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Anonymous Peer-to-Peer Trading Based on a Chain of Trusted Entities and a Distributed Matching Algorithm

IP.com Disclosure Number: IPCOM000228171D
Publication Date: 2013-Jun-10
Document File: 7 page(s) / 86K

Publishing Venue

The IP.com Prior Art Database

Abstract

This patent disclosure describes a decentralized anonymous trading system that is based on a chain of trusted entities. This trading system includes the following components: a) an overlay network of trusted entities in which a trusted entity maintains a reliable connection with entities that it trusts; b) a distributed overlay-based publish / subscribe system using which each entity can publish the existence of a financial product or the possible trading of such a product; c) a distributed matching engine; and d) a transaction engine. As opposed to existing trading systems, the patent disclosure describes a decentralized multi-party trading system that does not incur a substantial commission fee on parties that use it.

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--Peer Trading Based on a Chain of Trusted Entities and a

Peer Trading Based on a Chain of Trusted Entities and a

Distributed Matching Algorithm


1. Background:

The problem solved by this patent disclosure:
How to support anonymous trading of a financial product among an arbitrary number of peers (entities, e.g., persons) in a distributed fashion using a network of trusted financial entities?

For example, if a person P wants to borrow 1000$ for a year and he/she is willing to pay an interest of at most 6% and there are at least 10 people each of them wants to have at least 5% yield on an amount of money that is equals or greater than 100$, then how

Anonymous Peer - -to

to to-

we can facilitate this transaction among P and the aforementioned 10 people so that P

will be able to get 1000$ for a year with an interest I between 5% and 6% and each of the aforementioned 10 people will get the same interest I on at least 100$, without that

the identity of any of the aforementioned people will be disclosed to each other.

Known solutions:


1) Nowadays, a person who wants to trade a financial product can do so by using a service of a financial institute, e.g., a bank.

For example, a person who wants to get some interest on his/her money is putting a given amount of money in the bank, and the bank is giving the client a relatively very small interest (denoted as X) on his/her money. The bank typically uses this money in order to achieve a higher yield, e.g., loaning this money to another client collecting substantially higher interest rate (denote as Y) from this client, i.e., Y > X.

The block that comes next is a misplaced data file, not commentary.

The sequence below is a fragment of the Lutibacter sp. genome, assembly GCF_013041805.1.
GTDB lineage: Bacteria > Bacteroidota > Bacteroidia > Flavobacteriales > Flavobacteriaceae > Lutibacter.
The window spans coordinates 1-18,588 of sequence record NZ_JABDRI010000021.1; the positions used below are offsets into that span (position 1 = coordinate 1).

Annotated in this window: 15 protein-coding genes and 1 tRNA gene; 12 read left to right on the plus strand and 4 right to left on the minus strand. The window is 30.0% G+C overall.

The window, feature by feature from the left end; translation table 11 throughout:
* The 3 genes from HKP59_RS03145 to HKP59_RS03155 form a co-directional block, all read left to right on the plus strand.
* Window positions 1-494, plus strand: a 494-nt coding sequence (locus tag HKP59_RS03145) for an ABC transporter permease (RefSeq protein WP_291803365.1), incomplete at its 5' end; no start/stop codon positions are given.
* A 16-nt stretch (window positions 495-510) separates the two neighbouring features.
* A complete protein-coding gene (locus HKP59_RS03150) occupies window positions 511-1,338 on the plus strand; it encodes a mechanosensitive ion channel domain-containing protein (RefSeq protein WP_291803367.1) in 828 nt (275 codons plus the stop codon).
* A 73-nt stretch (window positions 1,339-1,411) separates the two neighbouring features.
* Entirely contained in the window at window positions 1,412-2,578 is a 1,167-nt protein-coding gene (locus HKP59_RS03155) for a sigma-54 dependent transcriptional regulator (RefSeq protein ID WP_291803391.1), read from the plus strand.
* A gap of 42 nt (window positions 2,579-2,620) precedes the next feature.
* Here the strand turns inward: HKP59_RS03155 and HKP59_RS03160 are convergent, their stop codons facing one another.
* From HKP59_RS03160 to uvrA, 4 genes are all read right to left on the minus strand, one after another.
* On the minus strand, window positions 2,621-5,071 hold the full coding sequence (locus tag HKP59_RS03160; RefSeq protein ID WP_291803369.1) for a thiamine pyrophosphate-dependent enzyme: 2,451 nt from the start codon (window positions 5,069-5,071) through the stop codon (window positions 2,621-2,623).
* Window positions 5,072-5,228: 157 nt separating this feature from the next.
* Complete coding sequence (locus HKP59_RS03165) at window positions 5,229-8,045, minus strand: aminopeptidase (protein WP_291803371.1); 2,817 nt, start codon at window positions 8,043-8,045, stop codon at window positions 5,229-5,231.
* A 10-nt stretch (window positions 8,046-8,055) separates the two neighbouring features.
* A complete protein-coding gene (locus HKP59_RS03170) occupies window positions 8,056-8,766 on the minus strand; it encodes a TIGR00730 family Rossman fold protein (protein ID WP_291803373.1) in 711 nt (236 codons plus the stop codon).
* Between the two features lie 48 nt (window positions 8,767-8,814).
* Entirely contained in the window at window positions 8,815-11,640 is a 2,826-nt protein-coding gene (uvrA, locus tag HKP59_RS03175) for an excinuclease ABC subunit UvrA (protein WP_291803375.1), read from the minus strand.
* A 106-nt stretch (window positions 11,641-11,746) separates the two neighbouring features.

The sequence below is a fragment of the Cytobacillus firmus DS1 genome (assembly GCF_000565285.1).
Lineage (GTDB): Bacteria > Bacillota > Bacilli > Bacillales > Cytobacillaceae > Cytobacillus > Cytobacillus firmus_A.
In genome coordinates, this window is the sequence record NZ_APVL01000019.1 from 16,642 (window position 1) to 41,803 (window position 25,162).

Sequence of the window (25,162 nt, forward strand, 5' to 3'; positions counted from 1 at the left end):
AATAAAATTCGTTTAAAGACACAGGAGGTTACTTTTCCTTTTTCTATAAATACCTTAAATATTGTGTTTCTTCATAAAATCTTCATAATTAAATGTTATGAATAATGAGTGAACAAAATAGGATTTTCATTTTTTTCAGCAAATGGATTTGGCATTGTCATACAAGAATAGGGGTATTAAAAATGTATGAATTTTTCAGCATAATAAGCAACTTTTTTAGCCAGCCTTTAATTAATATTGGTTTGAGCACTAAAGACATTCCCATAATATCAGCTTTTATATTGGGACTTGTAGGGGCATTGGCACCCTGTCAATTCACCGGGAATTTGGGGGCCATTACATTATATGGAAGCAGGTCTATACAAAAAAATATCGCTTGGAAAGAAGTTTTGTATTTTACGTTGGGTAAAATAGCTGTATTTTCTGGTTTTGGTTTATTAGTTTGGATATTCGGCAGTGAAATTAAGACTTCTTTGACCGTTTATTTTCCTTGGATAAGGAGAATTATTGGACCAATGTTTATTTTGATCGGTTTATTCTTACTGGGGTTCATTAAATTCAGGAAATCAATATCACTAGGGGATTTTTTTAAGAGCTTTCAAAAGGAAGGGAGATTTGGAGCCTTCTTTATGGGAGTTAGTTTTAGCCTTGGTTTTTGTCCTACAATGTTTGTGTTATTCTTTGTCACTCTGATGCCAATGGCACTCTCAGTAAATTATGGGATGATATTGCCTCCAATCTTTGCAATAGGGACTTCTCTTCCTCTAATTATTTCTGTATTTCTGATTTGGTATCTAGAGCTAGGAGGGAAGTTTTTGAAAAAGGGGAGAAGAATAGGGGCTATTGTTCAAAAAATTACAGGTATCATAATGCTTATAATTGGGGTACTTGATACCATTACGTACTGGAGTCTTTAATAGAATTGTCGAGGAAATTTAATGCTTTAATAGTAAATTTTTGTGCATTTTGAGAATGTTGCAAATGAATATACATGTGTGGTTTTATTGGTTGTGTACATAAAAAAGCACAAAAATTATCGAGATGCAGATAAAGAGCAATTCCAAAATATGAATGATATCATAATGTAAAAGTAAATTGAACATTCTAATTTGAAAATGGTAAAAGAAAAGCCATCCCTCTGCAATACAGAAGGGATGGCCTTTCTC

Drawbacks of the aforementioned solution:
The bank collects a substantial commission from both the loaner and the debtor using the relatively small interest rate it gives for a client on money in a checking account and the relatively high interest rate it collects from a client who is taking a loan.

For example, with respect to the aforementioned example, typically Y is substantially bigger than X, and hence both the loaner and the debtor loose a substantial amount of money for the above transaction compared to a direct loan between the loaner and the debtor in which the interest rate can be set to Z where X < Z < Y, so that loaner can get a higher interest rate on his money and the debtor can pay a substantially lower internet rate for the money he/she borrows.

    2) A centralized auction website, e.g., eBay, allows people and businesses to buy and sell a broad variety of goods and services worldwide.

Drawbacks of the aforementioned solution:
The centralized auction website collects a substantial commission fee for each transaction.

For example, eBay collects an insertion fee of up to $4 on each transaction and an additional final value fee that is collected as a percentage of the overall total selling price.

    In summary, virtually all of the trading systems are centralized and they incur a substantial commission fee on parties that use their centralized trading service...